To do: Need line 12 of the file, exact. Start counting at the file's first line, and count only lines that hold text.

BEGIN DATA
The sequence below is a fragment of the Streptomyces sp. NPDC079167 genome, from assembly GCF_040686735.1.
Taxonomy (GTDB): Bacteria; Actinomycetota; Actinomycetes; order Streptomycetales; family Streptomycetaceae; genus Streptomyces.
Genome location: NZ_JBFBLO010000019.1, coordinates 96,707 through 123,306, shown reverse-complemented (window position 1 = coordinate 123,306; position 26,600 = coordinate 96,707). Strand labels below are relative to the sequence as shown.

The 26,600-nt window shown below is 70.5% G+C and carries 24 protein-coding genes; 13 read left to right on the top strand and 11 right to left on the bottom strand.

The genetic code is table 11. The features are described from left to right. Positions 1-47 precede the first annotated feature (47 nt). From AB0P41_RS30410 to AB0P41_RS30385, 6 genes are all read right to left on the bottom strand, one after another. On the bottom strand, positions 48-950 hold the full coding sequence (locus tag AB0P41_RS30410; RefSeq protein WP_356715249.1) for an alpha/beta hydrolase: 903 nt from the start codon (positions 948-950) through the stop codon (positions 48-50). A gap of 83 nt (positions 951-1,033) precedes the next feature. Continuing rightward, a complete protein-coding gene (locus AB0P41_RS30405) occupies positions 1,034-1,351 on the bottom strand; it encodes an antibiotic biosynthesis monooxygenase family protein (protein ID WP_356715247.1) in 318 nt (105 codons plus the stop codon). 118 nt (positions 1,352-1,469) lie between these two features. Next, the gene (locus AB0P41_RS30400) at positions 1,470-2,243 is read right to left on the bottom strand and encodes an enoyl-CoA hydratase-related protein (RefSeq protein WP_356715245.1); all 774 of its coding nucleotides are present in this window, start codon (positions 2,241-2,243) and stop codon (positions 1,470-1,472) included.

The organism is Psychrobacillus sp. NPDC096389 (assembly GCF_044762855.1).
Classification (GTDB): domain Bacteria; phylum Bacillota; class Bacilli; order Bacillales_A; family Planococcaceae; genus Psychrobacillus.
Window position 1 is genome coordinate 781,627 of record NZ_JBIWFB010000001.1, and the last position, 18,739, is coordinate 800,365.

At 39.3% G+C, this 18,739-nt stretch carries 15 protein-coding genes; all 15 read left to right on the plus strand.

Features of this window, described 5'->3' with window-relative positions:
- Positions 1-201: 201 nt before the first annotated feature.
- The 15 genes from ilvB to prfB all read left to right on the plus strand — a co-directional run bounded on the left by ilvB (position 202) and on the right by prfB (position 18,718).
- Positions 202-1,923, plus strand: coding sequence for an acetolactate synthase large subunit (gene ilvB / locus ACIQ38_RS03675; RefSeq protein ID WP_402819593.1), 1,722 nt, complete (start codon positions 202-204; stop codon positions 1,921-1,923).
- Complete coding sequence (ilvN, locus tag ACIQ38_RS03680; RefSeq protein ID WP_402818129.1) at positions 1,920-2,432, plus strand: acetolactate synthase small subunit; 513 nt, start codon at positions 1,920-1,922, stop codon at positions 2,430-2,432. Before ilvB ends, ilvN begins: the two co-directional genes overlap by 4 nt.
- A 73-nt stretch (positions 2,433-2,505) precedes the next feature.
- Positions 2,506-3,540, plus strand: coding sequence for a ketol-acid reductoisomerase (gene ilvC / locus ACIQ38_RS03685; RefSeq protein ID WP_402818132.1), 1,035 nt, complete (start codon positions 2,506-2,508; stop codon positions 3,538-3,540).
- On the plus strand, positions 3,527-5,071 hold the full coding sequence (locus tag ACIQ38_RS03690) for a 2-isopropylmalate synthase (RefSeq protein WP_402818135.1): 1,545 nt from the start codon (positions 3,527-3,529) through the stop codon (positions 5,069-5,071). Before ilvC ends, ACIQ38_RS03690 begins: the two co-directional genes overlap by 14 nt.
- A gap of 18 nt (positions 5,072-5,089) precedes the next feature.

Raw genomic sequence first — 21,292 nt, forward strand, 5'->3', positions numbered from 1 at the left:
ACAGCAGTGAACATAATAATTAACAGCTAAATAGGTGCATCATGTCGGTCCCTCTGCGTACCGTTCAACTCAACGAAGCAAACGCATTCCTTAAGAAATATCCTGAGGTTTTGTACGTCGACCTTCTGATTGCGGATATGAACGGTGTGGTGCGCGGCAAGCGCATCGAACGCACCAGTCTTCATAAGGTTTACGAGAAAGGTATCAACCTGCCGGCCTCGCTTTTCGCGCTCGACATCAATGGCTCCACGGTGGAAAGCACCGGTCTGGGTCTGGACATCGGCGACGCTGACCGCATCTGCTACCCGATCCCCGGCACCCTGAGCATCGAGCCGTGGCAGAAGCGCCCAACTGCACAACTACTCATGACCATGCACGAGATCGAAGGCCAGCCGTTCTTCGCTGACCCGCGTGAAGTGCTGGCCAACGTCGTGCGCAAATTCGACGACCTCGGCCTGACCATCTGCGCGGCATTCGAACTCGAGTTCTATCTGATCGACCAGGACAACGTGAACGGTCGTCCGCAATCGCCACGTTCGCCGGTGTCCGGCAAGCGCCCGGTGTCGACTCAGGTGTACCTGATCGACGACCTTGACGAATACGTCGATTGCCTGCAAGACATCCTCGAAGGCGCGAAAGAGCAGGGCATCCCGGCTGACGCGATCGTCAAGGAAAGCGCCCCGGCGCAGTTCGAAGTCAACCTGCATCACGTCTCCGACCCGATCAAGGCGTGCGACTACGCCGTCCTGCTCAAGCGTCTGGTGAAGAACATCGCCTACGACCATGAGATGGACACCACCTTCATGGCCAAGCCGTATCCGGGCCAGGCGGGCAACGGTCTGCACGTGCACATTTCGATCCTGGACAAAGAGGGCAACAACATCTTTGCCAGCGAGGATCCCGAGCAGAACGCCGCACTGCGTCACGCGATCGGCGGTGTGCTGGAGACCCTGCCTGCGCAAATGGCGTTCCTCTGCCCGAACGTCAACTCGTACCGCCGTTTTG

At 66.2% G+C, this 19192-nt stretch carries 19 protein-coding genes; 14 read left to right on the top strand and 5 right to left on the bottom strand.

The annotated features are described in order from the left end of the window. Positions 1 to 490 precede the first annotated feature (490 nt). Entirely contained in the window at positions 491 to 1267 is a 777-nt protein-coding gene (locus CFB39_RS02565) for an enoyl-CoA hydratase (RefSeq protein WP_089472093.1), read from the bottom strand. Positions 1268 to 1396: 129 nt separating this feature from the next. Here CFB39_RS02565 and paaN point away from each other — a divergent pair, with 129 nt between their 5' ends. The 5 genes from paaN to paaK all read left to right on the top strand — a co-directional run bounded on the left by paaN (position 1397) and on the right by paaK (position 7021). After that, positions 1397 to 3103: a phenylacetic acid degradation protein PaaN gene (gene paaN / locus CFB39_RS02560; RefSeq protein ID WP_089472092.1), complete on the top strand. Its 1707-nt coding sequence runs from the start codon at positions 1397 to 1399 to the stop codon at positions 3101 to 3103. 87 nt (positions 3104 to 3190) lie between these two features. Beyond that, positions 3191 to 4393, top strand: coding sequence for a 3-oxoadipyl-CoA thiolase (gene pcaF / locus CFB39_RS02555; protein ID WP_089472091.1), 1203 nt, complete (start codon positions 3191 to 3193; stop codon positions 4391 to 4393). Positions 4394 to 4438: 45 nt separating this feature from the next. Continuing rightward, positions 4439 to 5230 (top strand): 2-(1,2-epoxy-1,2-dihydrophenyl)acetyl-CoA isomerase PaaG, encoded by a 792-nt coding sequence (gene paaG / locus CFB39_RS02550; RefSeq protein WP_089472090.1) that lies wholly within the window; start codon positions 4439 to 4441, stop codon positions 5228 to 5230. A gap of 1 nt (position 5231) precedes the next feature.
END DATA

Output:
- The 15 genes from ilvB to prfB all read left to right on the plus strand — a co-directional run bounded on the left by ilvB (position 202) and on the right by prfB (position 18,718).